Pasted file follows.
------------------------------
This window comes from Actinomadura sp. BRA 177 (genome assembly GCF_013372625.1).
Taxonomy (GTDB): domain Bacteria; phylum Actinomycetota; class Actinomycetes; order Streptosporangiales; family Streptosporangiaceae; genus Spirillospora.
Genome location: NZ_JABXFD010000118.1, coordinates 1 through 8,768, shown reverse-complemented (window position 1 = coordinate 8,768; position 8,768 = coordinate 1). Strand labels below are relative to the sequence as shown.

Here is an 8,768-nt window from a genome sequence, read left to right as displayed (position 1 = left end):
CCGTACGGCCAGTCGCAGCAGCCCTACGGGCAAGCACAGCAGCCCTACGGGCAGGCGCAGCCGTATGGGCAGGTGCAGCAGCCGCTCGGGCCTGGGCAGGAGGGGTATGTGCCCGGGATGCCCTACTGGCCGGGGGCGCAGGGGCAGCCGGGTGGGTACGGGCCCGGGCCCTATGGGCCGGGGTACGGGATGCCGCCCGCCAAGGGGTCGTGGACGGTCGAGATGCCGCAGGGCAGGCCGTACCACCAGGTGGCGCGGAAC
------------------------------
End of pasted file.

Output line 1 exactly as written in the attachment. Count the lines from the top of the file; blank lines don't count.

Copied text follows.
This window comes from Actinomadura sp. BRA 177 (genome assembly GCF_013372625.1).